Remainders of a November 7 KPRF (Communist Party) march in a nearby metro station (downtown Moscow).
“Russian public diplomacy” may sound like an oxymoron to many in the West these days. But dismissing the entire effort of an increasingly well-oiled state and media machinery as “futile propaganda” does not do Russia justice and, perhaps more importantly, increases the risk that Western governments (and allies) will continue making the same mistakes that have contributed to the rapid escalation of the current international crisis.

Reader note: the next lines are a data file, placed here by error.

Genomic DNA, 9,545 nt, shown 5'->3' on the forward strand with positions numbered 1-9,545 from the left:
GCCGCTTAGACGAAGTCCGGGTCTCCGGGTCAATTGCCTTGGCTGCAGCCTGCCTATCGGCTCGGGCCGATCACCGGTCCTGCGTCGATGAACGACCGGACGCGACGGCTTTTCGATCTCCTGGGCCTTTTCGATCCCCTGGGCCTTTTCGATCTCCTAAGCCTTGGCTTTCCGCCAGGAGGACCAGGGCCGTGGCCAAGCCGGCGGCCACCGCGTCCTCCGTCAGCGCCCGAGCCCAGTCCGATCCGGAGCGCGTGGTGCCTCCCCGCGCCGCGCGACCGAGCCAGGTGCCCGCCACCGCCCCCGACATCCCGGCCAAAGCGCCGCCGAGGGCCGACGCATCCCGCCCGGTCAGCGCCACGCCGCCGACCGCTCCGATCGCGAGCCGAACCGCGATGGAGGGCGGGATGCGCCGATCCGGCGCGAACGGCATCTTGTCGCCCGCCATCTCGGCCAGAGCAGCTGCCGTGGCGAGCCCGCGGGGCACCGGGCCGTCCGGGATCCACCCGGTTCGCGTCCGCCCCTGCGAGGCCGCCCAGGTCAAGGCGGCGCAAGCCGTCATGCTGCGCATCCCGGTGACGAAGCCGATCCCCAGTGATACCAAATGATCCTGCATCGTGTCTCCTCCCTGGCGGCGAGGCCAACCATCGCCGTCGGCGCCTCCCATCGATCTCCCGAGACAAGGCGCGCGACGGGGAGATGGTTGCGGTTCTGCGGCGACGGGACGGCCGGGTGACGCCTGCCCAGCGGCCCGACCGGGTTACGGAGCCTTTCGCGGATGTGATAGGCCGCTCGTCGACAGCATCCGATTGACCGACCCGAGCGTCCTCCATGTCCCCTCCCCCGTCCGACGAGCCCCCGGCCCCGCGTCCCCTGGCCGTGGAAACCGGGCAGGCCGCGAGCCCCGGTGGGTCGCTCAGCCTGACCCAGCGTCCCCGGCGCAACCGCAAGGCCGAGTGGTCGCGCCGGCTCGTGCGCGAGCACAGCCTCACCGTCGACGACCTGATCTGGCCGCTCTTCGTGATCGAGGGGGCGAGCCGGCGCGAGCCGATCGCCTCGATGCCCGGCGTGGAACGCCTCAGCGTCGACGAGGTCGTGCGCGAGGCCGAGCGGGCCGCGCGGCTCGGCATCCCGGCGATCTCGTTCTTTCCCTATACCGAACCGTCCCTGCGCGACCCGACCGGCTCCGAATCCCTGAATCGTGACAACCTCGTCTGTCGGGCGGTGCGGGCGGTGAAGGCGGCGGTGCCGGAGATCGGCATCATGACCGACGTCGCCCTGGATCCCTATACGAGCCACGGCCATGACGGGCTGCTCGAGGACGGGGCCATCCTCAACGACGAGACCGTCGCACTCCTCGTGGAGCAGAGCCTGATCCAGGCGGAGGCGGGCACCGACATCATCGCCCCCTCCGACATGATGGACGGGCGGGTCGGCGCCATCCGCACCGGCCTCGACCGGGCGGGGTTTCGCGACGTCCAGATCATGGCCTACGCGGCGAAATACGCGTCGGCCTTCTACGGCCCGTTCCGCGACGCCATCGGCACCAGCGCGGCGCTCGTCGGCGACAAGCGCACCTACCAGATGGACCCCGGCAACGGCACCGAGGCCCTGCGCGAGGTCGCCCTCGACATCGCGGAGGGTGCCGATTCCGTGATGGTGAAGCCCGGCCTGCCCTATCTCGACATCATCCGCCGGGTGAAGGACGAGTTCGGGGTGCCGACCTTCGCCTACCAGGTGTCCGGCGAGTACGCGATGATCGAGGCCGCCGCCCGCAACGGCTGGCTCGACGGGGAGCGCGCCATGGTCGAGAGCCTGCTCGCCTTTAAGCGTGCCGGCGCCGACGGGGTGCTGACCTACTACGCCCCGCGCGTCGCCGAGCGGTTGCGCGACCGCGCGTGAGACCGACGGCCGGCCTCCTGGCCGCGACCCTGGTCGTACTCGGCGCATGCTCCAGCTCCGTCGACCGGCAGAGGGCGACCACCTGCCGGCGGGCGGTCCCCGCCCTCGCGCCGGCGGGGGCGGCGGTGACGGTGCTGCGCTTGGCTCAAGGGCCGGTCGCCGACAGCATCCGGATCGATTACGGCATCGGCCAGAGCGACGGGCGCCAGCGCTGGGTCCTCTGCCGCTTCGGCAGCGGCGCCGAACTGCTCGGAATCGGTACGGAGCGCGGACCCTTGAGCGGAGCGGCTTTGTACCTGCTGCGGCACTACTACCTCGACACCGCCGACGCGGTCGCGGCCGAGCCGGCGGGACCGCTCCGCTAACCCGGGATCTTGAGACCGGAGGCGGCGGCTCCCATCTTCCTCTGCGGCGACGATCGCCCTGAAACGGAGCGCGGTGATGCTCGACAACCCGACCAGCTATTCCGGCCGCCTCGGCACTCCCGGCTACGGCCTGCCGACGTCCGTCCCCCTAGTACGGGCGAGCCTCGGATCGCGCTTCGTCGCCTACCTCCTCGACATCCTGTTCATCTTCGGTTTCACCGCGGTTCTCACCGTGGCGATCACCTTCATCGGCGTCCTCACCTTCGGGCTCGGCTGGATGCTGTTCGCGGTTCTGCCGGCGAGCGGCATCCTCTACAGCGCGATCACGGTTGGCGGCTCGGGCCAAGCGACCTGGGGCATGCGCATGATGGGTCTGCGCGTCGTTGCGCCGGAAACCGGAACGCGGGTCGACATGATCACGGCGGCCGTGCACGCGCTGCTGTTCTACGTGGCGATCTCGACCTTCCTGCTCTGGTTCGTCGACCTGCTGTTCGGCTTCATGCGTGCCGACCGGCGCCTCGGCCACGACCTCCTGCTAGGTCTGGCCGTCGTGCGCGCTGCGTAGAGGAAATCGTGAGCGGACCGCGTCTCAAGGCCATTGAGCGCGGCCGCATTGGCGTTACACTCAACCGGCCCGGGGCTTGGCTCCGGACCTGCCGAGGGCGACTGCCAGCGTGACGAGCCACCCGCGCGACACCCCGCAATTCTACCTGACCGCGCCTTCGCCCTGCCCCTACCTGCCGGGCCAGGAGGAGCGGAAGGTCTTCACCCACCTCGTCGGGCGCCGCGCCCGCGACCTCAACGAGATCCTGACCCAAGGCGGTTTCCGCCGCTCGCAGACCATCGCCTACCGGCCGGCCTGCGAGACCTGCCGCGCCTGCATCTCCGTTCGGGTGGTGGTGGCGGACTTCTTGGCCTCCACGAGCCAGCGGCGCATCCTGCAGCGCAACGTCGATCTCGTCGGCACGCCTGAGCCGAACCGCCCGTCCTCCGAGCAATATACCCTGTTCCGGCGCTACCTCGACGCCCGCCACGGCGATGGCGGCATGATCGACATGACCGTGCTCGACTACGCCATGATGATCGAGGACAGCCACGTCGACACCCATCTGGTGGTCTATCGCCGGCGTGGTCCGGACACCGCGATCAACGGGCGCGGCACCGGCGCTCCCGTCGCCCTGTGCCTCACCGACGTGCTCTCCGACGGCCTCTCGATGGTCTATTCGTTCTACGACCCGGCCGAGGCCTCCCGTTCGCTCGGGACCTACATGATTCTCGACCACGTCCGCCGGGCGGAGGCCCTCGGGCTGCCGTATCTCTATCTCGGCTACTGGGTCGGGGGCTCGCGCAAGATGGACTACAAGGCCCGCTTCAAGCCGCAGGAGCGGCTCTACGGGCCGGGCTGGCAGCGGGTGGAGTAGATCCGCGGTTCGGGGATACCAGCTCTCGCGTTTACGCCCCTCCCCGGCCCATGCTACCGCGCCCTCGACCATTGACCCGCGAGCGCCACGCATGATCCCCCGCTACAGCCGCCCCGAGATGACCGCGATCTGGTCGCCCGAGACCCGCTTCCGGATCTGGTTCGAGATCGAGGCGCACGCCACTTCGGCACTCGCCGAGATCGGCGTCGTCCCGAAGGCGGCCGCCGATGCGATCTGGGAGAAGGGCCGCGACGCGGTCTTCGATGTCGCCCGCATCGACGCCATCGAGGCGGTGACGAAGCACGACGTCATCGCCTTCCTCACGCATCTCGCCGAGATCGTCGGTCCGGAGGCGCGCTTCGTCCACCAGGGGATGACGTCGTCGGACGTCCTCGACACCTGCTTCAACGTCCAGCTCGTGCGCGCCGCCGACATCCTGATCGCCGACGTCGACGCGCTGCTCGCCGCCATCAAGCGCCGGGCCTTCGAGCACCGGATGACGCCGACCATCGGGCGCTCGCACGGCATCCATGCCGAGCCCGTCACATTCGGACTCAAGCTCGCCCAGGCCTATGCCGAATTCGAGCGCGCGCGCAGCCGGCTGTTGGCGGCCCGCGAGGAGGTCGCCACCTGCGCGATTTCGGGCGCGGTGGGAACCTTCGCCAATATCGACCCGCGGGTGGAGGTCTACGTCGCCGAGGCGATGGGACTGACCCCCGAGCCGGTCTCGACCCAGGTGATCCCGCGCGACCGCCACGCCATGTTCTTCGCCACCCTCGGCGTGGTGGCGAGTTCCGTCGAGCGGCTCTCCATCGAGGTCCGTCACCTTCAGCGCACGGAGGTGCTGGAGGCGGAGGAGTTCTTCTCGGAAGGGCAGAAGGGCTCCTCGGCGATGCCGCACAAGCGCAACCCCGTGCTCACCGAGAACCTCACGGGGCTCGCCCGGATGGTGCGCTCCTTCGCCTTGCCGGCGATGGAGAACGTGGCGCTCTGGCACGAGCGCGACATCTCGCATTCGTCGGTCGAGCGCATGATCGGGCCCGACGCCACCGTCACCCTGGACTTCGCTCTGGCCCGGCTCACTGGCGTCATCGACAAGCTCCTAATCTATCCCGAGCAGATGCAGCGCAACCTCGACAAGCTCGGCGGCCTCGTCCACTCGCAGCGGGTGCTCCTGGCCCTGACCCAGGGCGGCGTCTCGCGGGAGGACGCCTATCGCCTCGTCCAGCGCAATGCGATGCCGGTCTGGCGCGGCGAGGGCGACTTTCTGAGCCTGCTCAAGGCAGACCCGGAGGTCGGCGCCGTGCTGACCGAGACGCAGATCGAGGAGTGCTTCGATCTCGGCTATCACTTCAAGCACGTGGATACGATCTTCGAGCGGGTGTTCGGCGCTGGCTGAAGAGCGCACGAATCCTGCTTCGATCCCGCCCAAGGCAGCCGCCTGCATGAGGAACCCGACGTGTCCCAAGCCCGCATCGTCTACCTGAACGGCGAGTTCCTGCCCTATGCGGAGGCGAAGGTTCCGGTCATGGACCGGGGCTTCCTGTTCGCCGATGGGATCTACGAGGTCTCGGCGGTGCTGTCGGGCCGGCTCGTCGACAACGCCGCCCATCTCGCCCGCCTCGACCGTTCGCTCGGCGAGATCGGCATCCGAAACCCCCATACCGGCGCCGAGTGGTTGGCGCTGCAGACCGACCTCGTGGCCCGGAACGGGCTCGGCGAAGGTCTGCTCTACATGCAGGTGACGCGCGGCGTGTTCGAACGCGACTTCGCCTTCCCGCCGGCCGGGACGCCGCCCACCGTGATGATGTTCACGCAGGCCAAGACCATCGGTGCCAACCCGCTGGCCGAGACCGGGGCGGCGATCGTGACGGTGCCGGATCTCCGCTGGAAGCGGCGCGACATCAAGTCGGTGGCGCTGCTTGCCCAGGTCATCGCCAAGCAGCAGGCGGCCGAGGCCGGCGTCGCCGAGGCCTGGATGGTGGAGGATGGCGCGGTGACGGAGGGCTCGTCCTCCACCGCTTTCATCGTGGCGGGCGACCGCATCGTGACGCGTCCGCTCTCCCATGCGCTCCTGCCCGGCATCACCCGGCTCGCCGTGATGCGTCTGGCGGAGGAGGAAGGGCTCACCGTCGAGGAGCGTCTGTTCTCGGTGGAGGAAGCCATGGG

Regardless of the ultimate characterization, it is essential for policy and opinion-makers to understand the complexities of the Russian approach to foreign image-making and to be able to respond adequately, if they are to try dissolving some of the tension.
Keep reading here.
Russia’s Public Diplomacy: In Search of Recognition (Part 2)
Russia’s public diplomacy objectives can be categorized into four very broad and rough categories. These categories are not mutually exclusive, and do not follow a particular order of preference or significance. Depending on the specific issue or the intended public, the significance and emphasis of each approach tends to vary.
Read the rest of Part II here.